by Bill Fancher and Jody Brown
(AgapePress) – Two pro-family spokespersons and one high-profile Democrat in Washington, D.C., seem to agree on one thing: God has a place in the nation's educational system and political arena.
Wendy Wright of Concerned Women for America believes last week's high school shooting in California should have been expected. She insists such incidents are a natural outgrowth of our attempts to remove God and His influence from the classroom.
“The underlying problem with all these school shootings is a lack of morality, a lack of respect for other people,” Wright says. “If there's one thing that we should have learned through this rash of school shootings, it is that a values-free education is one that … can lead to things like this. We need to bring values and respect for people back into our schools, back into our curriculum.”
Wright says we cannot as a society continue to remove morality and faith from the public school system. She says it is time to take action.
“We can't continue to act as if morality and faith are something that should be sanitized from our education system,” she says. “In fact … the basis of all education is first of all respecting others, following the commands of Christ, and that is … treating one another as we would want them to treat us.”
Wright also says we must do something in the culture to re-establish that life has value and must be cherished.
As if in response to Wright's call to action, one of the nation's leading Christian political activists feels it is time to “ratchet up” involvement in the political process. Rob Schenck is Director of the National Clergy Council. He is busily urging people of the Christian faith to increase their participation in the political arena. He insists this is not the time to quit, and outlines what he feels Christians need to do.
“This is no time for Christian people in this country to relax in any way,” Schenck says. “Our challenges have really only begun. Here we go for really probably the greatest challenge we as Christians have every faced and that is to advise, to consult, to pray for, to be involved in our government so that we can reclaim what has been lost these last eight years.”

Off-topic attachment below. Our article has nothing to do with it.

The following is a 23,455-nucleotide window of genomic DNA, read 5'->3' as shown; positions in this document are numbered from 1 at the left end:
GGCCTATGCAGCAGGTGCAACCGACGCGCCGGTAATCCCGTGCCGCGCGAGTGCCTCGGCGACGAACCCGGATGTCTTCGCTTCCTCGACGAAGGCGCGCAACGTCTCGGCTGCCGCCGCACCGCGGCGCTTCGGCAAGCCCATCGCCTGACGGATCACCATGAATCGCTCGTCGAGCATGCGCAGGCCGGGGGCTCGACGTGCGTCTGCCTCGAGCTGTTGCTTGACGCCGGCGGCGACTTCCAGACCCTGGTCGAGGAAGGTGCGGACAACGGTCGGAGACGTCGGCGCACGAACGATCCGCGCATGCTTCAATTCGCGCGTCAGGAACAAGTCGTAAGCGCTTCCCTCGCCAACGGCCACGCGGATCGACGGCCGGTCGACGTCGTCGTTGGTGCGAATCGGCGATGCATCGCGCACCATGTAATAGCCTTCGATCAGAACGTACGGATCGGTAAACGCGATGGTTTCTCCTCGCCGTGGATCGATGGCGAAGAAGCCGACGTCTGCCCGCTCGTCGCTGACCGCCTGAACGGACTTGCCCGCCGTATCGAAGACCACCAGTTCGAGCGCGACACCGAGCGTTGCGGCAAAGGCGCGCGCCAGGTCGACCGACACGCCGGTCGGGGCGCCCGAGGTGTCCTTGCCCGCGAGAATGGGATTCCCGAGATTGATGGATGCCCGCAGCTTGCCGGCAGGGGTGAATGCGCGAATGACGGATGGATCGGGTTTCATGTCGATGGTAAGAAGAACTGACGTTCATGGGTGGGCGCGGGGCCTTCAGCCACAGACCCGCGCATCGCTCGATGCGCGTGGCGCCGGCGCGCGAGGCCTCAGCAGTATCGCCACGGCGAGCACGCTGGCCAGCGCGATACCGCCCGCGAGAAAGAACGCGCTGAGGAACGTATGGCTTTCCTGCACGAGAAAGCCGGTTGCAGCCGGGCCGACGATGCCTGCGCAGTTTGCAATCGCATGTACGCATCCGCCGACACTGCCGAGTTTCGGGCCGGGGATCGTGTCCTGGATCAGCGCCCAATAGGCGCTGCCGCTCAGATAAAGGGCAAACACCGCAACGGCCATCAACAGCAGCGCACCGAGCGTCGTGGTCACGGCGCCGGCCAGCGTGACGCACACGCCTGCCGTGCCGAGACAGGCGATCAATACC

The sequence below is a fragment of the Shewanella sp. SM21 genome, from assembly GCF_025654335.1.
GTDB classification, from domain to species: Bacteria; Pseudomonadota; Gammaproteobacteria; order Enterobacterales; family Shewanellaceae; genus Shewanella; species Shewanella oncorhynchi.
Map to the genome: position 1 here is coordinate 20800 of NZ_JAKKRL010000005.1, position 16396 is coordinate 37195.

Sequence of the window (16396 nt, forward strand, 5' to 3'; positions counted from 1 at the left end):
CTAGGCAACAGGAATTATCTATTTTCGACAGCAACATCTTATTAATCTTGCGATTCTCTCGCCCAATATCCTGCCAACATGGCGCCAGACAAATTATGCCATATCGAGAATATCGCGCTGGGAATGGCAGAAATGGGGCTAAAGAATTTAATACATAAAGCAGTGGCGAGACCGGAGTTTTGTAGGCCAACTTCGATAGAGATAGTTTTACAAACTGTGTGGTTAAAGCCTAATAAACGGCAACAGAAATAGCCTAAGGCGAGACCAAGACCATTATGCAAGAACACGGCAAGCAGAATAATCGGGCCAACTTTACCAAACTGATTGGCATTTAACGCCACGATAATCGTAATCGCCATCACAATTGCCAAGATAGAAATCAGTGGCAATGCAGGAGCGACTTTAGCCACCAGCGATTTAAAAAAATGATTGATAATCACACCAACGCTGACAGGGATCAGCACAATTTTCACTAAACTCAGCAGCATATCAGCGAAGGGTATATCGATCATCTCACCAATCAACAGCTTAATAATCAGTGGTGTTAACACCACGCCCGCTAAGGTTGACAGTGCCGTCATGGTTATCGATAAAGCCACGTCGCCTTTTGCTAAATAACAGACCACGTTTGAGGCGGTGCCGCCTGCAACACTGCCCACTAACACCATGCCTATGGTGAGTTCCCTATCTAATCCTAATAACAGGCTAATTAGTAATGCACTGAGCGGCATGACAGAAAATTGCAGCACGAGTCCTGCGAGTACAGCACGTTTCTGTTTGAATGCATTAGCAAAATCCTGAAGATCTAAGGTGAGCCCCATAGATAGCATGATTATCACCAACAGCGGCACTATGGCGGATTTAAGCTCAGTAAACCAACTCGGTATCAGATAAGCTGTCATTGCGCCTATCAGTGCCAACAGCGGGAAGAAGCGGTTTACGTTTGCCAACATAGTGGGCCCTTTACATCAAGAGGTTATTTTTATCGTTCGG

There is a strong concern among many conservative advocates that with the election of George W. Bush to the Oval Office, grass roots activists might think the battle is over.
Mythical Wall of Separation
Meanwhile, a high-profile Jewish senator has addressed the constitutional myth of separation of church and state. Democratic Senator Joseph Lieberman of Connecticut suggests Thomas Jefferson's view of the relationship between church and state has been taken to extremes that Jefferson never intended.
“The wall of separation has grown so beyond its original conception to mythical proportions that some Americans believe it is not just inappropriate, but unconstitutional for a public official or even a clergyman or woman to praise the Lord in public,” the former Vice Presidential candidate says.
Lieberman maintains that freedom comes from God Almighty, and those who oppose allowing religious expression in public life need to examine the issue more closely. When they do, he suggests they examine America's heritage.
“They need to know that the First Amendment freedom that they are standing up for was originally recognized and put there as a blessing from God,” he says. “In fact, the framers [of the Constitution] held these rights sacrosanct precisely because they were endowed to us by our Creator, as it says right at the outset of the Declaration of Independence.”
Lieberman says the common, liberal interpretation of the relationship between church and state has been to the detriment of American society.
(This update courtesy of Agape Press.)